Gubernatorial Races to Set Table

Kentucky, Louisiana Senate Contests Affected By ’03 Votes

Posted July 30, 2003 at 6:16pm

Three months before voters choose new governors in Kentucky and Louisiana, it is becoming apparent that these contests could have a profound impact on the 2004 Senate elections. They could set up a succession scenario in the Pelican State Senate race and produce the eventual Democratic nominee against Sen. Jim Bunning (R-Ky.).

In Louisiana, Sen. John Breaux (D) has postponed a decision on seeking a fourth term until the governor’s race is decided, driving speculation that if a Democratic governor is elected, Breaux might resign so that a fellow Democrat — presumably Rep. Chris John — could be appointed by the new governor to fill the remaining months of Breaux’s term. That would enable John to seek a full term in 2004 with at least some of the benefits of incumbency.

The official line from Breaux’s office is that he has delayed an announcement on his political future to keep the focus on the Democrats running for governor, an office the party has not held in eight years.

Kentucky Democrats are playing a waiting game of their own as state Attorney General Ben Chandler (D) and Rep. Ernie Fletcher (R) battle for the state’s highest office.

Although former state Attorney General Fred Cowan is already in the Senate race on the Democratic side, no top-tier candidate is expected to step up to challenge Bunning until the governor’s race concludes.

“Democrats seem to be frozen in that race,” said National Republican Senatorial Committee Communications Director Dan Allen.

Several of the candidates mentioned — including Chandler running mate Charlie Owen and state Treasurer Jonathan Miller — will be on the ballot in November and could quickly use the name identification and organization established this year for a race against Bunning, however.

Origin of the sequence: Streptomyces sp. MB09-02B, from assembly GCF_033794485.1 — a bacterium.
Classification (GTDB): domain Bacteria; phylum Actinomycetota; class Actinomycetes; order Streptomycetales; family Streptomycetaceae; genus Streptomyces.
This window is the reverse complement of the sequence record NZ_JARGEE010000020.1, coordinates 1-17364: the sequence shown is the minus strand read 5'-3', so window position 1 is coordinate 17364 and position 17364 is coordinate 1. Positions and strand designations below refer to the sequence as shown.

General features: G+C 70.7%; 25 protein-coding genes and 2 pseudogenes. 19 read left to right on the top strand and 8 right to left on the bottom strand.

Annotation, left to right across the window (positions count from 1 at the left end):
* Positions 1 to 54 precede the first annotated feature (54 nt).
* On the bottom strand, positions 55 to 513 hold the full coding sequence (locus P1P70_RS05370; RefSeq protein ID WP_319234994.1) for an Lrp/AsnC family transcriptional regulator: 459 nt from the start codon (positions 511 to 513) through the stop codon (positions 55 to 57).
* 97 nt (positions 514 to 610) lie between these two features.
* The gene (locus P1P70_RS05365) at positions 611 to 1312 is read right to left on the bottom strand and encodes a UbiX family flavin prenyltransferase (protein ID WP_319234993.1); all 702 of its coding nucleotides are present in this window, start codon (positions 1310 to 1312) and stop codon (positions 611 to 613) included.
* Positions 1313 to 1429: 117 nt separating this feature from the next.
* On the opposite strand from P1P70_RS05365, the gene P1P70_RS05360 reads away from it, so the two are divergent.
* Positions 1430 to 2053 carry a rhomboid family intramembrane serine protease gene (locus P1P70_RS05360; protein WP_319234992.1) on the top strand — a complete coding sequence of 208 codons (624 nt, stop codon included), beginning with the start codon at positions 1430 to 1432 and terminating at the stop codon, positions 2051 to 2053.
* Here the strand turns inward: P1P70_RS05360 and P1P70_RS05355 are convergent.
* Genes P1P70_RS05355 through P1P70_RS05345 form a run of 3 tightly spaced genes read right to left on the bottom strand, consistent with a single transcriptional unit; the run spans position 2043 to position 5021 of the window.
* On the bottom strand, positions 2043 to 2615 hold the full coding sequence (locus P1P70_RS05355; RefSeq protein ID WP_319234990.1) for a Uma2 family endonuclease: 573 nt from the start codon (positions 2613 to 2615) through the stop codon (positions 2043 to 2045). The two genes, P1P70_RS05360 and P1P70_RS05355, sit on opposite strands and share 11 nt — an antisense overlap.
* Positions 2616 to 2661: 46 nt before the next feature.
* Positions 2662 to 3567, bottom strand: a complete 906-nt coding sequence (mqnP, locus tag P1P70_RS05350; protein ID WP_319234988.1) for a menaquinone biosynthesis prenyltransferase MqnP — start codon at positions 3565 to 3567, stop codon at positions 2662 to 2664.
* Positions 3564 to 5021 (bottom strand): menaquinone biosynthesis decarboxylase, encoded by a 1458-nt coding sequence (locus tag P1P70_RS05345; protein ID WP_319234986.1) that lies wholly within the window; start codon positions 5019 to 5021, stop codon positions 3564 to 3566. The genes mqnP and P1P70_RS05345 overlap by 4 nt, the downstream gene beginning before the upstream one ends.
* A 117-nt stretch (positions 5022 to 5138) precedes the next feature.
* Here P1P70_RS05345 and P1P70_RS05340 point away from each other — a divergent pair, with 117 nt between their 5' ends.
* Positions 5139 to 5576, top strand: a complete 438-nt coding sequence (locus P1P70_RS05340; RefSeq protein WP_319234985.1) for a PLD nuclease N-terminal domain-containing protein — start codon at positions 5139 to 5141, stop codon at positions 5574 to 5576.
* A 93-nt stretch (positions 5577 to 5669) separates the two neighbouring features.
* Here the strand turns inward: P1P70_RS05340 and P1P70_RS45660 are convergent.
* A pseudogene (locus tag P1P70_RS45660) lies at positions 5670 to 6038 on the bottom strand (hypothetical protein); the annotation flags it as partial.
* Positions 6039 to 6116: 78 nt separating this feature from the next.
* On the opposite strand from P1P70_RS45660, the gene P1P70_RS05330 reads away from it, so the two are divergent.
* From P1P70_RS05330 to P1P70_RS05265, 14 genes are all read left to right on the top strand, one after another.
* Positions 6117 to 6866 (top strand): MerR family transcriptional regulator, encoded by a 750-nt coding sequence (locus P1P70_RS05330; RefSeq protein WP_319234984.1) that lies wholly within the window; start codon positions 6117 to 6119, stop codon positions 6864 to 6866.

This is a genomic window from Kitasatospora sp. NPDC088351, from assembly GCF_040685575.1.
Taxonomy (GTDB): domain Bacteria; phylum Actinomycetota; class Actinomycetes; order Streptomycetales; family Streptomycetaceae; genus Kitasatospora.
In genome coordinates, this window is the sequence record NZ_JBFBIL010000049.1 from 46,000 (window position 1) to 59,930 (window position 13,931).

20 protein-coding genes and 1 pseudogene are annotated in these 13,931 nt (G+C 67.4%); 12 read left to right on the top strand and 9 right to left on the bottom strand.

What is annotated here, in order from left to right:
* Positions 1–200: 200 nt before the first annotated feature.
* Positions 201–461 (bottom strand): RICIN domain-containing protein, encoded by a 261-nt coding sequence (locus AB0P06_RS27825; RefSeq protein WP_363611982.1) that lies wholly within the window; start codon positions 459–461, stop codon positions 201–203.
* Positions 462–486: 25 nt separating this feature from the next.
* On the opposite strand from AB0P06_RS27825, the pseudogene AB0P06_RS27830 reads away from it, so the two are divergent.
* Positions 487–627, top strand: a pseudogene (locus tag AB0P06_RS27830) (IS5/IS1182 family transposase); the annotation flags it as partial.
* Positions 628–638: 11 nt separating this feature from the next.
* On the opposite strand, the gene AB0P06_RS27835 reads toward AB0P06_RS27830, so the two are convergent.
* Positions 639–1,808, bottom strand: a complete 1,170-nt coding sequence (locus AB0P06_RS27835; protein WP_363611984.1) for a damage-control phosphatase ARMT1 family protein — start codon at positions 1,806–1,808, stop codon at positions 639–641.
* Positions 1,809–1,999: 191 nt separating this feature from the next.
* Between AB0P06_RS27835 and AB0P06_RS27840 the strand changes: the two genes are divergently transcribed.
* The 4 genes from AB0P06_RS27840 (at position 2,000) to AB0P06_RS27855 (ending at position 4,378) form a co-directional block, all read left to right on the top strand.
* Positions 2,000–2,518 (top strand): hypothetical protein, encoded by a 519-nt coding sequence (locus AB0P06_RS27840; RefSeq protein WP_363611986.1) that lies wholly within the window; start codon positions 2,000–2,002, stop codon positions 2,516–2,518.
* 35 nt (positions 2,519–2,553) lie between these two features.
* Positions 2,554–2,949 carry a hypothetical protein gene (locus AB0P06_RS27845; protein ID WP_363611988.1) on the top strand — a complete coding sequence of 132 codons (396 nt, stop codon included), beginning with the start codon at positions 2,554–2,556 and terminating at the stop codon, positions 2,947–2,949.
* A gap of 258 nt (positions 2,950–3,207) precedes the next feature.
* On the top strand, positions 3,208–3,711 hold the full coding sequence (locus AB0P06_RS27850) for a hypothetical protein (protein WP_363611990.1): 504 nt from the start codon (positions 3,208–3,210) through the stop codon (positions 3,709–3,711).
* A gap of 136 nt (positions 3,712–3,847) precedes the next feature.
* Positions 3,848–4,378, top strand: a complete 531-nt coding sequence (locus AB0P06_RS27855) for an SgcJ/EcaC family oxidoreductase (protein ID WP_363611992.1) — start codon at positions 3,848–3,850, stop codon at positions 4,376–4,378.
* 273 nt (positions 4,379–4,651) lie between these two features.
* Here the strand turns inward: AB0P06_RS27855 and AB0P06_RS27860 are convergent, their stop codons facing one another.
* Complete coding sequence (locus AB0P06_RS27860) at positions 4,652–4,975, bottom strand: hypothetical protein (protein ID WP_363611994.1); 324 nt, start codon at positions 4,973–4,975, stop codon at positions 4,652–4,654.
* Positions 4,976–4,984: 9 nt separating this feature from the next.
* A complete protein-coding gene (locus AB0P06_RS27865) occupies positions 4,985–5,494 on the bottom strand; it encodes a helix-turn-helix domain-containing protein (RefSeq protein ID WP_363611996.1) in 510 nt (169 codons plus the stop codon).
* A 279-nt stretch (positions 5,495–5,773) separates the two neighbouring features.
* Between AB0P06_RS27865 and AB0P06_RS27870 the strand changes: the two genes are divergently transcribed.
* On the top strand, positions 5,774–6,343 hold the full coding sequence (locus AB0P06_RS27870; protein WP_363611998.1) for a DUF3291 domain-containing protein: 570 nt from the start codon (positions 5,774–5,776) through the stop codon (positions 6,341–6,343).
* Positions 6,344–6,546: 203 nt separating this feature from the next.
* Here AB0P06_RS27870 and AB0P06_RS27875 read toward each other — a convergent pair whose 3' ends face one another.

Owen, who has significant personal wealth, has run twice before for federal office, losing both bids.

In 1994 he placed second in a primary for the 3rd district House seat while spending $800,000 of his own money.

Four years later Owen again placed second, losing to then-Rep. Scotty Baesler in the Democratic Senate primary. Owen spent $6.6 million from his own pocket on that race.

Miller has a losing federal race under his belt as well, coming in sixth in a seven- candidate field to replace Baesler in 1998.

But he went on to win election to his current statewide post the following year and is expected to cruise to a second term in November.

Other Democrats mentioned as possible Senate contenders include Louisville stockbroker Stan Curtis and Jefferson County Circuit Court Judge Tony Miller, who was part of a ticket that came up just short of knocking off Chandler and Owen in May.

Even in the best of Democratic scenarios, however, a Senate candidacy by either Owen or Miller is fraught with political peril.

If both men win, they would be forced to pivot into another race weeks after campaigning for their current office, a proposition that might rub voters wrong.

Kentucky Democratic Party Executive Director Mark Riddle argues that if Chandler wins it would be a shot in the arm for a party that has existed under a cloud since late last year, when Gov. Paul Patton (D) admitted having an affair with a state employee.

“Maintaining the governor’s office in adverse conditions would give the party a great deal of momentum heading into 2004,” Riddle said.

Even Riddle admits, however, that if Democrats lose the governor’s race, recruiting for the Senate could grow significantly more difficult.

“If we did not maintain the governorship, money would be harder to come by in Kentucky,” he said.

Bunning surprised many observers by collecting almost $1 million between April 1 and June 30. He had roughly $2 million to spend on the race at the end of the period.

“[Bunning] starts down the road whereas whatever Democrat is the nominee is back at the starting line,” said Scott Jennings, a senior political adviser at the Kentucky Republican Party.

Democrats insist that despite Bunning’s cash-on-hand total and their current lack of a top-tier nominee, the gubernatorial contest will have little effect on the competitiveness of the Senate race in 2004.